By Joe Casey
There’s a lot of ongoing chatter about Millennials & Baby Boomers. A Knowledge@Wharton article last week posed the question Can Baby Boomers Succeed in a Millennial World?
It noted that next year Millennials will become a larger share of the US population than the Boomers. It also pointed out that in today’s workplace there are many unhealthy stereotypes about each generation. Another recent article noted that there is “Millennial fatigue” and highlighted that the cohort is more diverse than is often thought. I’m skeptical about sweeping characterizations about generational cohorts. My education tells me that there are common experiences and influences shared by a generation, but there’s also a great deal of heterogeneity.
So, who are the Millennials exactly? It’s often thrown around as an all-encompassing term for anyone younger. Millennials were born between 1981 and 1999, so they are now between 19 and 37. The Baby Boomers were born between and 1946 and 1964, so we are currently between 56 and 72.
With five generations in the workplace today, each generation brings a different perspective and mindset. Older Baby Boomers grew up in a world where there were clear rules and the paths were defined. It was a world with pensions and a “traditional” retirement date. On our retirement podcast, Jim Frawley, a Leadership and Retirement Coach who works with both Boomers and Millennials, says that Millennials come to the issue of retirement with the recognition that there are No Rules. It can create a sense of empowerment and freedom, but it also means that there are no pathways. You have to build your own roadmap, create your own milestones, and keep yourself on-track.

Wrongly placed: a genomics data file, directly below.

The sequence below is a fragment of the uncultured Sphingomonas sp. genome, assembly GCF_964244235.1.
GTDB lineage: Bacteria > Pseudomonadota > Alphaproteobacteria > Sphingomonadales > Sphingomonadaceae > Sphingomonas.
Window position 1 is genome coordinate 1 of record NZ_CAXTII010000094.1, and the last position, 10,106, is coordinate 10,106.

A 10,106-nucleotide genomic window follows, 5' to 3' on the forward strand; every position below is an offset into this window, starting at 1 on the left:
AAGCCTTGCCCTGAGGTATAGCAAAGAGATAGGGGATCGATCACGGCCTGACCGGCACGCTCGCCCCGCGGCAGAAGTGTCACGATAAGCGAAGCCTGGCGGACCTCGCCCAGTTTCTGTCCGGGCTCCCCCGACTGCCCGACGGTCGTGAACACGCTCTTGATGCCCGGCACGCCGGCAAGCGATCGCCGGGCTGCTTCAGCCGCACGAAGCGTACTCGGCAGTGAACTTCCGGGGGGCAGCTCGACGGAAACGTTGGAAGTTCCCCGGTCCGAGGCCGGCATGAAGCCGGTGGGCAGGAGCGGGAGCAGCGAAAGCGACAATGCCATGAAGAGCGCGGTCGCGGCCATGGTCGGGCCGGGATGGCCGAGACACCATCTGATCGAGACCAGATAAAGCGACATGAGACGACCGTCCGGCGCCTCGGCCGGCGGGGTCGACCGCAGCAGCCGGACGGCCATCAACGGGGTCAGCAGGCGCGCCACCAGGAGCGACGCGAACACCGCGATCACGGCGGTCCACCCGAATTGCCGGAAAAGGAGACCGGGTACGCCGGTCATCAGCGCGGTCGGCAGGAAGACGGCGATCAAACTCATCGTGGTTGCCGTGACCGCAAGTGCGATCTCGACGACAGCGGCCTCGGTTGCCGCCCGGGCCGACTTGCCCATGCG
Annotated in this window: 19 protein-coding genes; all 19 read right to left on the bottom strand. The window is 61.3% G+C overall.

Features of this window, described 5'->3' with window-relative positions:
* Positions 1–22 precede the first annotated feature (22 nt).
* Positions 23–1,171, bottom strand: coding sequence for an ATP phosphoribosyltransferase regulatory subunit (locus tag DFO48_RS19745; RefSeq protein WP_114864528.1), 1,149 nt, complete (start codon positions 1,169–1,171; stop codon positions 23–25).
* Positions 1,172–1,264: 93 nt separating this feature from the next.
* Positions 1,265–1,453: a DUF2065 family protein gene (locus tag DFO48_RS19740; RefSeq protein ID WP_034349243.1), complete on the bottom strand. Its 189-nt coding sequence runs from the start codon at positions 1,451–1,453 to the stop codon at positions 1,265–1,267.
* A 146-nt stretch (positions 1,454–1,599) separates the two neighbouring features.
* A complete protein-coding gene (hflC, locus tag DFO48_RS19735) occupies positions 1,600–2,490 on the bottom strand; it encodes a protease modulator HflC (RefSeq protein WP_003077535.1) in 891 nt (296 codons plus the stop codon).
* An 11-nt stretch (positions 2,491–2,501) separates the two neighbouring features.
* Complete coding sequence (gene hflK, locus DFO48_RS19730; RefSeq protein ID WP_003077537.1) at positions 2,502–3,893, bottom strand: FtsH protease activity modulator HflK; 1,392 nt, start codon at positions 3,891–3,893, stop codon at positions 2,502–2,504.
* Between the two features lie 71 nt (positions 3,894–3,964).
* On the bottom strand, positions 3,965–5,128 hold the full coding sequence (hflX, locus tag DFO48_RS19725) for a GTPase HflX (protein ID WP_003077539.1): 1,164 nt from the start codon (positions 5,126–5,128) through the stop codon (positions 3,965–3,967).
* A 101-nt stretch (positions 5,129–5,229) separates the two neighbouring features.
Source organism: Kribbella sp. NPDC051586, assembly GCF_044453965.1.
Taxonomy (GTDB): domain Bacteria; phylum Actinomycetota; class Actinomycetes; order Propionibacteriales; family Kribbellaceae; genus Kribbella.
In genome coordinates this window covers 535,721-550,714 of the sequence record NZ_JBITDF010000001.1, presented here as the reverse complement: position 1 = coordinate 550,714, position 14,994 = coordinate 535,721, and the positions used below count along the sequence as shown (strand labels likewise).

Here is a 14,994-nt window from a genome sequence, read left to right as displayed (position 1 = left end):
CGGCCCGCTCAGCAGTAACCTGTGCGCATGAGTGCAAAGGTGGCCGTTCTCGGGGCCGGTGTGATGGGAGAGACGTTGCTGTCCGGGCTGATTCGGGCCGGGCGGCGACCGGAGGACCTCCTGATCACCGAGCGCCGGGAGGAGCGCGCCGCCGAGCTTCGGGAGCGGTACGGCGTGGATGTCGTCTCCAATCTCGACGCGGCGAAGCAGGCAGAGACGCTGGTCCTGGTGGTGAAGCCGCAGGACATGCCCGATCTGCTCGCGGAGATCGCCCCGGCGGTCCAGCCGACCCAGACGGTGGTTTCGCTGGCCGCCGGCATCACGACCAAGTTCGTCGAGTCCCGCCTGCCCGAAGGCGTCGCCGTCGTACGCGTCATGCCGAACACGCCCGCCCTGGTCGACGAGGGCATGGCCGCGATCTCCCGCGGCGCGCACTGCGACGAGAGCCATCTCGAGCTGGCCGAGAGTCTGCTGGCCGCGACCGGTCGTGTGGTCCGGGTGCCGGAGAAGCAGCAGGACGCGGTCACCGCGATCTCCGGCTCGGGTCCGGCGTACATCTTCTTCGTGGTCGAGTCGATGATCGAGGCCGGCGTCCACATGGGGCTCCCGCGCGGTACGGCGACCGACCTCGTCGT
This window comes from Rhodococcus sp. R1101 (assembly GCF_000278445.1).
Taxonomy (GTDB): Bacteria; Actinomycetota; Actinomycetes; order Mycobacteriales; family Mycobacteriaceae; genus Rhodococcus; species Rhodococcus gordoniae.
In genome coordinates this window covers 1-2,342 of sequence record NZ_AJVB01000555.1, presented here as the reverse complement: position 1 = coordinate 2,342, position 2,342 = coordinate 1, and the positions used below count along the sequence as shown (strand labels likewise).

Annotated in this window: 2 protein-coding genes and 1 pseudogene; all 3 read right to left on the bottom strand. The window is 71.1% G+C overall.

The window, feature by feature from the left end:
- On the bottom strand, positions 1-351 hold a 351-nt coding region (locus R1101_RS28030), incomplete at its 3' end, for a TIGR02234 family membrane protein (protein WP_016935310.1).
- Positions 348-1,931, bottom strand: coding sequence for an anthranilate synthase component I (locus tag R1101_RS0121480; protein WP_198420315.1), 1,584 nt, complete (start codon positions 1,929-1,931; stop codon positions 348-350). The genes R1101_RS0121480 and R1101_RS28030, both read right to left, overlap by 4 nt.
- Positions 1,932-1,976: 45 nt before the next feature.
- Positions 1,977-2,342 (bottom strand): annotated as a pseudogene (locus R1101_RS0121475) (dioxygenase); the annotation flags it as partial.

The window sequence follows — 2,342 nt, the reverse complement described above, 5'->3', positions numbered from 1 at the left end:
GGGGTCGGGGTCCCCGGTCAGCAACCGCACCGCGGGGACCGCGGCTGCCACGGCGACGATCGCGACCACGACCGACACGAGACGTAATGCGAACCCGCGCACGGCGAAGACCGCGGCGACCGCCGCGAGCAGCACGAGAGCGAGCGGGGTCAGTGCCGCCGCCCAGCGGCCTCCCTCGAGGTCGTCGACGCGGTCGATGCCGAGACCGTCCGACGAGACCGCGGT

It appears that both generations are essentially after many of the same things, but think about the timing differently. According to Frawley, many Millennials want independence and they’re unwilling to put off living until retirement. Having the time and flexibility to live an integrated life to the fullest – sooner rather than later – is paramount.
It turns out both generations can learn specific and valuable lessons on retirement from each other. If you’re a Baby Boomer or a Millennial – or a parent or child of one – you’ll find something of interest. You can listen to our conversation with Jim here
Joe Casey is a former senior HR executive who’s in his Second Act career as a retirement coach.
The Exciting Potential of Intergenerational Mentoring – our podcast conversation with Charlotte Japp, founder of CIRKEL
What Story Are You Writing? 6 Lessons to Fuel Your Next Chapter – my experience at a CIRKEL event